Back in 1987, I received one of the most beloved gifts any reclusive and certified ADHD indigo child programming prodigy could have hoped to receive: A Commodore 64. The affordable personal computer. It was personal.
In those days, one often dreamt about what lie ahead, and it seemed the most distant future I could envision at the time was the year 2000. The ominously over-hyped and ultimately underachieving Y2K.
Well, as we now find ourselves just about midway through 2012, more than a decade later, we still have a noticeable lack of flying cars and personal jet packs, and only the elite few Silicon Valley billionaire types can purport to live something vaguely close to the Jetsons’ lifestyle. All told, the future isn’t quite what I had expected, but we do enjoy some pretty amazing liberties; the Internet for one – at the risk of pointing out the obvious.
During the past two years mobile mania has reached a whole new level of bubble-hype. One-off standalone social this and mobile social that and 50 million itty-bitty silos all clamouring to be the next best thing. Despite the buzz, we still fail to achieve a satisfying amount of real mobility. Our smart-phones and tablets and other callous sweat-shop-mass-produced-techno-widgets remain disconnected touch points in a sea of ever changing systems at the mercy of competing profit driven conglomerates, each with their own horribly oppressive agendas.
I’d like to predict perhaps the world’s most obvious prediction for the next 20 years but it does hinge upon an unlikely revolution of thought and shifts in control: the consolidation and homogenization of a single dominant platform that goes with you wherever you go: The personal computer of 2030 – reborn. Ironman’s Jarvis in slick IBM wearable Matrix fashion.
Like Siri version ten-point-oh, only less annoying, and guaranteed to also work in Canada. Jarvis will follow you around in your car, your workplace, your home, the mall, etc. He’ll read you your twitter-facebook-pintrest-blogger-email-sms-rss feed in entertaining bedtime story format. He’ll play our favorite song while we chop carrots in the kitchen and remind us of important TO-DO’s. He’ll direct us to the nearest hospital with the shortest wait times if we happen to miss said carrot and chop off our index finger instead.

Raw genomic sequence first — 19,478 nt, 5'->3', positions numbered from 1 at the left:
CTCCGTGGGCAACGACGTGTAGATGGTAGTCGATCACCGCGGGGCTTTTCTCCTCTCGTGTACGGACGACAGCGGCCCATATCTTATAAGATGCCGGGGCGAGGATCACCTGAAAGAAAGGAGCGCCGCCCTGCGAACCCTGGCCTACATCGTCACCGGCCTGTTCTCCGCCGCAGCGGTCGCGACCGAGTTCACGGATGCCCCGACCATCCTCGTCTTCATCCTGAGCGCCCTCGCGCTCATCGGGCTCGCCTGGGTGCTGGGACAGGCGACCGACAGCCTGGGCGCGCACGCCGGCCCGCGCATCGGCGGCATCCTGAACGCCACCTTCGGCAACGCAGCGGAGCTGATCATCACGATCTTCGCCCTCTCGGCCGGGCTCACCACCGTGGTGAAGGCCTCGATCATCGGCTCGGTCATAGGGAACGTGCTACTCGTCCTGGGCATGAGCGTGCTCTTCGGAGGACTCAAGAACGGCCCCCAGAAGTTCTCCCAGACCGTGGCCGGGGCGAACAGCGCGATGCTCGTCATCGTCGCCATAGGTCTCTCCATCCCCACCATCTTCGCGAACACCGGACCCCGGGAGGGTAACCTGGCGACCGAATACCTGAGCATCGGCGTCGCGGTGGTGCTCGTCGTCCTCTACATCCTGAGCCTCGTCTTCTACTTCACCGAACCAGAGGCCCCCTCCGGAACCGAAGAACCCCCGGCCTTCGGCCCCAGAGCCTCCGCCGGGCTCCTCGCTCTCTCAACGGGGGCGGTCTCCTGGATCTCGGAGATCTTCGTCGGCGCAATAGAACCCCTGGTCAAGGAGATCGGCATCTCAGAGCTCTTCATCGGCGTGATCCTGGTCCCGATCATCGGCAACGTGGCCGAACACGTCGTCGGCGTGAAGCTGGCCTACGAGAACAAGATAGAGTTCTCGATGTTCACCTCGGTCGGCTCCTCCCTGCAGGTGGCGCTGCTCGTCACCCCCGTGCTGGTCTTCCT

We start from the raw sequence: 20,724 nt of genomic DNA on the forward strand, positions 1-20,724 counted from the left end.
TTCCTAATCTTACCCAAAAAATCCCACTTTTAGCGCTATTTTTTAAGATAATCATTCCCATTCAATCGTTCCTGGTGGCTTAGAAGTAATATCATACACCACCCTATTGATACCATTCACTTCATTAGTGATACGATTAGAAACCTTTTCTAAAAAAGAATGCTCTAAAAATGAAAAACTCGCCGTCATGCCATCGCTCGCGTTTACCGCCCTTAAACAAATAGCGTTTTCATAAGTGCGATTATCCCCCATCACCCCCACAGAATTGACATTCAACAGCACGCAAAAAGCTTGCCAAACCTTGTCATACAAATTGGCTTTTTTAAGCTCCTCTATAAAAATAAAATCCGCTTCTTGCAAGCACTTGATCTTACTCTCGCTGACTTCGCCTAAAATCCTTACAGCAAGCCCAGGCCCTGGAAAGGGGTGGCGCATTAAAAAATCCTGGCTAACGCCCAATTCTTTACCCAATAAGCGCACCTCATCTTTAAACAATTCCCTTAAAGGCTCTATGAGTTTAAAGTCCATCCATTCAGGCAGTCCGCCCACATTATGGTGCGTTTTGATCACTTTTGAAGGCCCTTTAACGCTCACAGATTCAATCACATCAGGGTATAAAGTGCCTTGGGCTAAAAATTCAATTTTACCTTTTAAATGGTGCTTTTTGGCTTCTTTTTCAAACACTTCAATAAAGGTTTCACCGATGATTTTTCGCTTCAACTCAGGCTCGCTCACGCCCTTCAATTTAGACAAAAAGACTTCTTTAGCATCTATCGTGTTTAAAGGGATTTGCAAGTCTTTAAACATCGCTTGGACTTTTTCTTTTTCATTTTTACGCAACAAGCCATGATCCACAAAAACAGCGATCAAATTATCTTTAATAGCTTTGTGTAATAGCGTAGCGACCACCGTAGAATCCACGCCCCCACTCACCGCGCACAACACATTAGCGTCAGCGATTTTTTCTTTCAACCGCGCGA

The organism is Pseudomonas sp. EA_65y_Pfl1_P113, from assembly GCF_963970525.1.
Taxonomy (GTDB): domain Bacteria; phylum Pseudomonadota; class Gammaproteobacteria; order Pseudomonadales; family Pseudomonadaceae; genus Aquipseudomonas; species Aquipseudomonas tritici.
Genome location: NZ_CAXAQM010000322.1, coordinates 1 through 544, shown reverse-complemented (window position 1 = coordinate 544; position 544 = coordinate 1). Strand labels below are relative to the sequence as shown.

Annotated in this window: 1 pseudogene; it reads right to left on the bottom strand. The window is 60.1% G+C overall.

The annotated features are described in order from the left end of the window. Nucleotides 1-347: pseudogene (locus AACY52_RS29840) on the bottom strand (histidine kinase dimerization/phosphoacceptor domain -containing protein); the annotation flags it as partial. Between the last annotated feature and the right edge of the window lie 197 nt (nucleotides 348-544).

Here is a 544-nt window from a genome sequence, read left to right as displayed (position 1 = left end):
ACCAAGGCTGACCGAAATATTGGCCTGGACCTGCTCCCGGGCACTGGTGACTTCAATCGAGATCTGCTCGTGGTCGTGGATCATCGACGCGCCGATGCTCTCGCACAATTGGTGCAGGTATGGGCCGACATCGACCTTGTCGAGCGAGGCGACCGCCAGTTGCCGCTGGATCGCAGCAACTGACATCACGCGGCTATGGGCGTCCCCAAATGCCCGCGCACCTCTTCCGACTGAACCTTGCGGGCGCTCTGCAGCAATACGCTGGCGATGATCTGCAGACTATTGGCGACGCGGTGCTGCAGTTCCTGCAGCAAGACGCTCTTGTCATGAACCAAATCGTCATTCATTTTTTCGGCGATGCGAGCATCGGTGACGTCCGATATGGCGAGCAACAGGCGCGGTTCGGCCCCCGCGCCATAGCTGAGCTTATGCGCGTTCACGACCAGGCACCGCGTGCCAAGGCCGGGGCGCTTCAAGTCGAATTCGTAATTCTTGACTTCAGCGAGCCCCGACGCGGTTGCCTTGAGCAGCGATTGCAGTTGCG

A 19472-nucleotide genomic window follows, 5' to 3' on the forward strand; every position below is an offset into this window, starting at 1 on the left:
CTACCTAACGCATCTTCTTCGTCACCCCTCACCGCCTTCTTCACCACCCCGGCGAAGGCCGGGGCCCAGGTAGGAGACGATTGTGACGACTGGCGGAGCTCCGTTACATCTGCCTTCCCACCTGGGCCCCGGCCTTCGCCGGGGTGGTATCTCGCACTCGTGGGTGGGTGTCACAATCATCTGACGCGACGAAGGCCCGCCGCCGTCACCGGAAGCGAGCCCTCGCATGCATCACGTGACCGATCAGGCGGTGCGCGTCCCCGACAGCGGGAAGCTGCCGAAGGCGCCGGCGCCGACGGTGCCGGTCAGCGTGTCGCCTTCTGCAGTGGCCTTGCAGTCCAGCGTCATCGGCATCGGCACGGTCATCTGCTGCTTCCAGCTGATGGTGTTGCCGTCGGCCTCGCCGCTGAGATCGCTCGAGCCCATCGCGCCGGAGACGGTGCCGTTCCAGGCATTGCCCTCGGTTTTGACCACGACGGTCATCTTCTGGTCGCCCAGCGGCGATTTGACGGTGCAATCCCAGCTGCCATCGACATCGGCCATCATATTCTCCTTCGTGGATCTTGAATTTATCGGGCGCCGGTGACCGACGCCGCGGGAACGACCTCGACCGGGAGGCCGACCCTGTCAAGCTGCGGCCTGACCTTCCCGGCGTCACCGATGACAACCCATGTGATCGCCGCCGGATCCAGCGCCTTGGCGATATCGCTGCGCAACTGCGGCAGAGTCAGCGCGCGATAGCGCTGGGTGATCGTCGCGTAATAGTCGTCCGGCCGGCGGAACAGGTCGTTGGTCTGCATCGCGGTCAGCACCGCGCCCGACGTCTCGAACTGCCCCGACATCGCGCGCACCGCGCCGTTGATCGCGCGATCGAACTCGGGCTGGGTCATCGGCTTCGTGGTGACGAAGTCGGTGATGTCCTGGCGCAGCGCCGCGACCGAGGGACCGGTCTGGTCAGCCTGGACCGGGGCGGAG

We’ll all be just a little depressingly older in 2030, and that seems unsatisfyingly too far away from us. While we wait for Jarvis, here’s what I’d like to see (and my team now helps to assist in fostering) for 2015:
1. Automotive systems have a dumb-terminal touch screen/VR mode, allowing the driver or shotgun passenger wireless touch/gesture and voice control of all on-board systems, including new AR heads up display systems like those currently found in the luxury vehicle class. In short, I want my iPAD 5.0 to connect to my car and tell its systems what to do.
2. Mobile commerce empowered to a whole new level where the consumer (which is all of us) is in control of pull-marketing TRUE permission marketing, not advertising agency driven self-serving noise. I want to be able to book a spot at a restaurant as I drive by, purchase movie tickets as I drive by a digital billboard ad.
I most certainly don’t expect (or want) my car to drive itself, what fun would there be in that? Ever seen some of the lame Ford YouTube videos with a demographically perfect working Mom over-elated because her beloved Focus has the ability to ‘park itself’? Executives somewhere thought that’d be a wow-wee great idea and something that everyone would want – but I’d wager their engineers sorely lamented over the bagillion overpriced foreign made junk parts required to power such ‘innovation’. Parts that are bound to break in all kinds of expensive ways later. Is this the future? If so, please opt me out.
Instead, let’s fantasize a little: I’d like my car or my motorbike or my street bike or my flying jetpack to allow me to: make video calls, dictate emails, send messages, update ALL of the latest trendy-social-thingies of the day, shop, research, learn, be entertained, etc. I want to avoid traffic problems in real time. I want to see slick augmented reality location based push messages sent to me in real time.
But hold it!? Much of this exists already, right!?
Perhaps. For the Technorati, the wealthy, the savvy and other equally fortunate middle-upper class citizen having wealthy or tech-savvy friends – some of the above is true. The proletariat vast majority under-class working folk however drive miserable analog clunkers and probably will for years until all this fancy disparate disconnected not so mobile ‘mobile’ becomes a little more affordable.
Jarvis needs to be in my home, allowing me to take control of countless interfaces in my kitchen and my bedroom. Jarvis needs to make my office systems work. He needs to centralize all of my personal data securely and locally.
I don’t know about you, but I want to work on building the Jarvis of the year 2030. I want to work on developing embedded systems for automobiles and wearable smart microcomputer systems. I want to work on flying cars and personal jetpacks. This is the future of the future of mobile.
Well it just so happens that given team Jasper’s expertise and history of protoyping & research into embedded systems – I’d like to boldly assert that hopefully you’ll hear about some of the things we are working on to power Jarvis 2030.
If you’re interested in finding out how – drop us a line!